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Adirondack Lifestyle ™: Jul 9, 2010

Friday, July 09, 2010

Adirondack Lifestyle Building Project Update

As promised, today's blog will be an image-rich status update on our Adirondack timber frame post and beam home building project. In today's post I will describe how we went from first floor decking to having all second floor posts and beams in place and ready for joists in one weekend.
First, it was essential to recruit strong young men with building experience to the effort. The groundwork was laid for this 29 years ago with the arrival of young Edward.
It was also important to have much of the preparatory work done ahead of time, such as procuring the trees and peeling the selected logs.
The posts are then cut to length and leveled, and a hole is drilled in the center of the bottom of the post. The post is then placed on big, fat steel pins that have been inserted into the floor decking. You can see the boys placing a post in the photographs above and below.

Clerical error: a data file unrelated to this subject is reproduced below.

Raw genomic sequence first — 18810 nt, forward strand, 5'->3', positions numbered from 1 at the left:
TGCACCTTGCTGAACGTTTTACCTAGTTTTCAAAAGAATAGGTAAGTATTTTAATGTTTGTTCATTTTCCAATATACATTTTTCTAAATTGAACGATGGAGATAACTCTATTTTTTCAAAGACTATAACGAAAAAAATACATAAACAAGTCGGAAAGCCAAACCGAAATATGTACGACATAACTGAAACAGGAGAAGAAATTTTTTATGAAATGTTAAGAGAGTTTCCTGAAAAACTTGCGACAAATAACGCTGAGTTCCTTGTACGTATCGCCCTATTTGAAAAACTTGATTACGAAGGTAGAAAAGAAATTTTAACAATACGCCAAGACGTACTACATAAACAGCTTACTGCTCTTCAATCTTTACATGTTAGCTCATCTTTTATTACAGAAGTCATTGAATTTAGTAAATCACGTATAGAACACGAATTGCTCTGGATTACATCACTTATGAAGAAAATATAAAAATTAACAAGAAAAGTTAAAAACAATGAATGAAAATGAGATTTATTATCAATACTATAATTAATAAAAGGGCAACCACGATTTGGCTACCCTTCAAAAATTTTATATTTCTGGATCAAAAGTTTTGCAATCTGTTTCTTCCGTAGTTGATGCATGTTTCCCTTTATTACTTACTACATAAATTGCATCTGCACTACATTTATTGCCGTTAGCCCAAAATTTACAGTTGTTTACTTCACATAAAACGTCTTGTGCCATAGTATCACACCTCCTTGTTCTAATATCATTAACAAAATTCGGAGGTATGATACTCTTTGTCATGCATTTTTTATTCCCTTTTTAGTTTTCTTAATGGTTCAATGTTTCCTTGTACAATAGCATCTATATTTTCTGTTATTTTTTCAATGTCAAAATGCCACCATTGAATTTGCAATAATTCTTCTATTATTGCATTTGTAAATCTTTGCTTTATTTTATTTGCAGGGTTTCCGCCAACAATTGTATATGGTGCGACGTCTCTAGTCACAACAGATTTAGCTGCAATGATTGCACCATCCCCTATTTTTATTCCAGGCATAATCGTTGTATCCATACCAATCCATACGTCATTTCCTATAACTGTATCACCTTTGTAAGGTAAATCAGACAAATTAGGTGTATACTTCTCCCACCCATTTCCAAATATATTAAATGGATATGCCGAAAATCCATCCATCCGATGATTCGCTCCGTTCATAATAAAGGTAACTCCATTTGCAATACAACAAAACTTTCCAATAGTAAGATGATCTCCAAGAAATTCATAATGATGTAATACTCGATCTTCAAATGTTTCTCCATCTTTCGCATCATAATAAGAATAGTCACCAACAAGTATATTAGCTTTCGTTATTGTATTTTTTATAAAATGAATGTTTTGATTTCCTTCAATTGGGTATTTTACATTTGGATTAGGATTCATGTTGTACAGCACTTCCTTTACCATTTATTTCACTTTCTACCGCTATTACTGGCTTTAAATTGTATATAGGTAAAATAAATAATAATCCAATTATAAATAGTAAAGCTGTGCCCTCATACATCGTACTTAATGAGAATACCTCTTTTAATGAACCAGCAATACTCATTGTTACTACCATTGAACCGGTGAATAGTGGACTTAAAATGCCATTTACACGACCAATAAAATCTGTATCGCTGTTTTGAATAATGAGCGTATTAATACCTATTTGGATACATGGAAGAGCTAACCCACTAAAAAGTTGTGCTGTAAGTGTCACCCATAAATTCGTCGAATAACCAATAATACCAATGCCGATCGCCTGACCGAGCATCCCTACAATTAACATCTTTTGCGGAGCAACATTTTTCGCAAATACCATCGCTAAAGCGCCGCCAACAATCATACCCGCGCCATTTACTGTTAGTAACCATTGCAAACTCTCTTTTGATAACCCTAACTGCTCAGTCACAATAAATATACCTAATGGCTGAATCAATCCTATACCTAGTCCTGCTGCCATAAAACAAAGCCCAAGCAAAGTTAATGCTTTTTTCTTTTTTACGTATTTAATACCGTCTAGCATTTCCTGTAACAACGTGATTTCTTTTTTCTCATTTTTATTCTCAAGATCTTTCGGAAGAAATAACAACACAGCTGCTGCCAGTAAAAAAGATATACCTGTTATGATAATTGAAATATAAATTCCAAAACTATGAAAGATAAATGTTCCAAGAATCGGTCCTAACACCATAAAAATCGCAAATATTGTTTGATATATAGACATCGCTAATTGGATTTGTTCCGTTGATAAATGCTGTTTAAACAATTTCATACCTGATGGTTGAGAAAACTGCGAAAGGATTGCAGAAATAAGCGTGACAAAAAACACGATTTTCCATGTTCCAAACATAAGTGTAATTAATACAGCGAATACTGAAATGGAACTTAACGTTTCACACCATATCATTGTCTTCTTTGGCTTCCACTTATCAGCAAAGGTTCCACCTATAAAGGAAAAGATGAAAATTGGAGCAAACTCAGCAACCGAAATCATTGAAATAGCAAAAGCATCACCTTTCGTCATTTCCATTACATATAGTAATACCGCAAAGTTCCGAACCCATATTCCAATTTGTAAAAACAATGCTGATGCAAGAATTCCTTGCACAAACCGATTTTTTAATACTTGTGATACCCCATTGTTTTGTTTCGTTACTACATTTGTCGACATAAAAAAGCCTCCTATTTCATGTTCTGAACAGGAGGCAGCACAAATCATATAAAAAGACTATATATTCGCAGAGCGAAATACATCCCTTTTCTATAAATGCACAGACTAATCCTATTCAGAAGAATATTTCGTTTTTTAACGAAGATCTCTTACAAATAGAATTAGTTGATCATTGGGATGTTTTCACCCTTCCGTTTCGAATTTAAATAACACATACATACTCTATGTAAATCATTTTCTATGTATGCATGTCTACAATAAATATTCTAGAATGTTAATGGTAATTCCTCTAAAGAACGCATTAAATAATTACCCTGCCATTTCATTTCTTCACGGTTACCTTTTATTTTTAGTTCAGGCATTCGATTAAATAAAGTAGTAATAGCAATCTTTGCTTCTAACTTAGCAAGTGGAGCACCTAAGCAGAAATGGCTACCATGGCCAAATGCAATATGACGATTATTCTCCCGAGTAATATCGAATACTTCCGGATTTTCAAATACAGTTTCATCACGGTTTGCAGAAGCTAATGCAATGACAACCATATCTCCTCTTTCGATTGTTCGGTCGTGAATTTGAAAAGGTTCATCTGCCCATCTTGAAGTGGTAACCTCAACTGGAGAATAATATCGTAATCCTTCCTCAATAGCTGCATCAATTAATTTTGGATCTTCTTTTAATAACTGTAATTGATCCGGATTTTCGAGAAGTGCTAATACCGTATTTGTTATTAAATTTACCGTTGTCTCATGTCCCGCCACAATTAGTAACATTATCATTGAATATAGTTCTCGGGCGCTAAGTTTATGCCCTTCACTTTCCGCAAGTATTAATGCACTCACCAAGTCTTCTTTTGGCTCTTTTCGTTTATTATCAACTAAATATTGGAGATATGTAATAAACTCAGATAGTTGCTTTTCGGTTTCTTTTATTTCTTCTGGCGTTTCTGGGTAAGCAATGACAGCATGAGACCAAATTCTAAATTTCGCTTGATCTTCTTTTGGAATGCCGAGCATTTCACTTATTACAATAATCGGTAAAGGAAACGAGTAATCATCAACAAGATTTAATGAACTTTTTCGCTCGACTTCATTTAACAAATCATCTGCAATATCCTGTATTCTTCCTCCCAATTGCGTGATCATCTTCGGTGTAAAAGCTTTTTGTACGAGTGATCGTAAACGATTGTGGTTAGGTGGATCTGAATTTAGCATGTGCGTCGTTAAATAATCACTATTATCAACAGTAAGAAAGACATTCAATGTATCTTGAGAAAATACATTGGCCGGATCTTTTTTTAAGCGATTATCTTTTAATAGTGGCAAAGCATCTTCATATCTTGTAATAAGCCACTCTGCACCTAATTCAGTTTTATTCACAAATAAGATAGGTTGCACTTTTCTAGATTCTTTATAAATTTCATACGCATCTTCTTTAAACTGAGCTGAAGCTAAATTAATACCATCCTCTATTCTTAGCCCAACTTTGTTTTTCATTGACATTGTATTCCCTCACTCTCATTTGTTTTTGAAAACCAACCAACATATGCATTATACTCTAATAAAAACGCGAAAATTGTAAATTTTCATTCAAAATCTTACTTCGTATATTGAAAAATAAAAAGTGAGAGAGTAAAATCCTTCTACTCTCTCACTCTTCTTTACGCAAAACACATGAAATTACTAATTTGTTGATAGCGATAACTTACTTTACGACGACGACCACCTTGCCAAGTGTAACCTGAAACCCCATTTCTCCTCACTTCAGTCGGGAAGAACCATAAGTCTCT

After the posts are placed and secured with temporary bracing, pre-notched beams are placed on top and secured with timber lock screws to connect the posts.
Jason, Chris and Eddie prepping beams; notching and sanding.

Ed on the chisel.

This is the mortise, into which goes......

....the tenon.

Big strong boys haul the beam up ladders to the top of the posts.

Jason makes the fine adjustment on the fit.

Chris places the end of a beam into its appropriate  puzzle spot.

Eddie admires the fit, "Like a glove."

A finished joint.

This photo shows the view out of what will soon be the great room picture window. There was originally another beam in the middle spot. When I saw the curved top of this beam however, I knew it had to go in the middle of the main living space; it makes a nice frame for the south facing view. So the boys took down the beam that had already been placed. After they notched, sanded and placed the new curved beam, we all agreed it was worth the effort. This is one of the best aspects of building our own house: we get to make it just right.
Photographs courtesy of Anya Esonis Reed, Edward Robert Reed and Joann Sandone Reed